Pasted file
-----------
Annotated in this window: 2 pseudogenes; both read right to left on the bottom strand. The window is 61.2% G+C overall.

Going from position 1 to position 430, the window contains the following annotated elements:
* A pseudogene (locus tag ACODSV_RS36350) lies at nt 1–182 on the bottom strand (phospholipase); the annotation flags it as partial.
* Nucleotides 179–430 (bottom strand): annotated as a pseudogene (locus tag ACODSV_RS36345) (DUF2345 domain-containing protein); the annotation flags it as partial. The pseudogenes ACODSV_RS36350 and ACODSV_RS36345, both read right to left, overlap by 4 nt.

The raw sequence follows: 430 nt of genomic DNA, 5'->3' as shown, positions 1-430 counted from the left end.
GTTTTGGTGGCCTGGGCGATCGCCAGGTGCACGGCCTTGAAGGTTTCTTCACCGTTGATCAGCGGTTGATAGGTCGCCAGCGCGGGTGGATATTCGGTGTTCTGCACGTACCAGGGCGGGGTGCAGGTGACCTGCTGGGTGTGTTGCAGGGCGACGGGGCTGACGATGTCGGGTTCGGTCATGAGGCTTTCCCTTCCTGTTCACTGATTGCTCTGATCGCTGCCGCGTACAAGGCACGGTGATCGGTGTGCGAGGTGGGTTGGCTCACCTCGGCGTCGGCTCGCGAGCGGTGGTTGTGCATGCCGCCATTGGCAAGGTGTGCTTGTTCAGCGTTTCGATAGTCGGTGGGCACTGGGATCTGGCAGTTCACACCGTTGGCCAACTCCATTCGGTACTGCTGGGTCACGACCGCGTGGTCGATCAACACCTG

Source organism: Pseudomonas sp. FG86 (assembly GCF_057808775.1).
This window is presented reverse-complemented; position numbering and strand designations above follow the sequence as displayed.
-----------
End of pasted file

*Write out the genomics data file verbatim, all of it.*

Annotated in this window: 2 pseudogenes; both read right to left on the bottom strand. The window is 61.2% G+C overall.

Going from position 1 to position 430, the window contains the following annotated elements:
* A pseudogene (locus tag ACODSV_RS36350) lies at nt 1–182 on the bottom strand (phospholipase); the annotation flags it as partial.
* Nucleotides 179–430 (bottom strand): annotated as a pseudogene (locus tag ACODSV_RS36345) (DUF2345 domain-containing protein); the annotation flags it as partial. The pseudogenes ACODSV_RS36350 and ACODSV_RS36345, both read right to left, overlap by 4 nt.

The raw sequence follows: 430 nt of genomic DNA, 5'->3' as shown, positions 1-430 counted from the left end.
GTTTTGGTGGCCTGGGCGATCGCCAGGTGCACGGCCTTGAAGGTTTCTTCACCGTTGATCAGCGGTTGATAGGTCGCCAGCGCGGGTGGATATTCGGTGTTCTGCACGTACCAGGGCGGGGTGCAGGTGACCTGCTGGGTGTGTTGCAGGGCGACGGGGCTGACGATGTCGGGTTCGGTCATGAGGCTTTCCCTTCCTGTTCACTGATTGCTCTGATCGCTGCCGCGTACAAGGCACGGTGATCGGTGTGCGAGGTGGGTTGGCTCACCTCGGCGTCGGCTCGCGAGCGGTGGTTGTGCATGCCGCCATTGGCAAGGTGTGCTTGTTCAGCGTTTCGATAGTCGGTGGGCACTGGGATCTGGCAGTTCACACCGTTGGCCAACTCCATTCGGTACTGCTGGGTCACGACCGCGTGGTCGATCAACACCTG

Source organism: Pseudomonas sp. FG86 (assembly GCF_057808775.1).
This window is presented reverse-complemented; position numbering and strand designations above follow the sequence as displayed.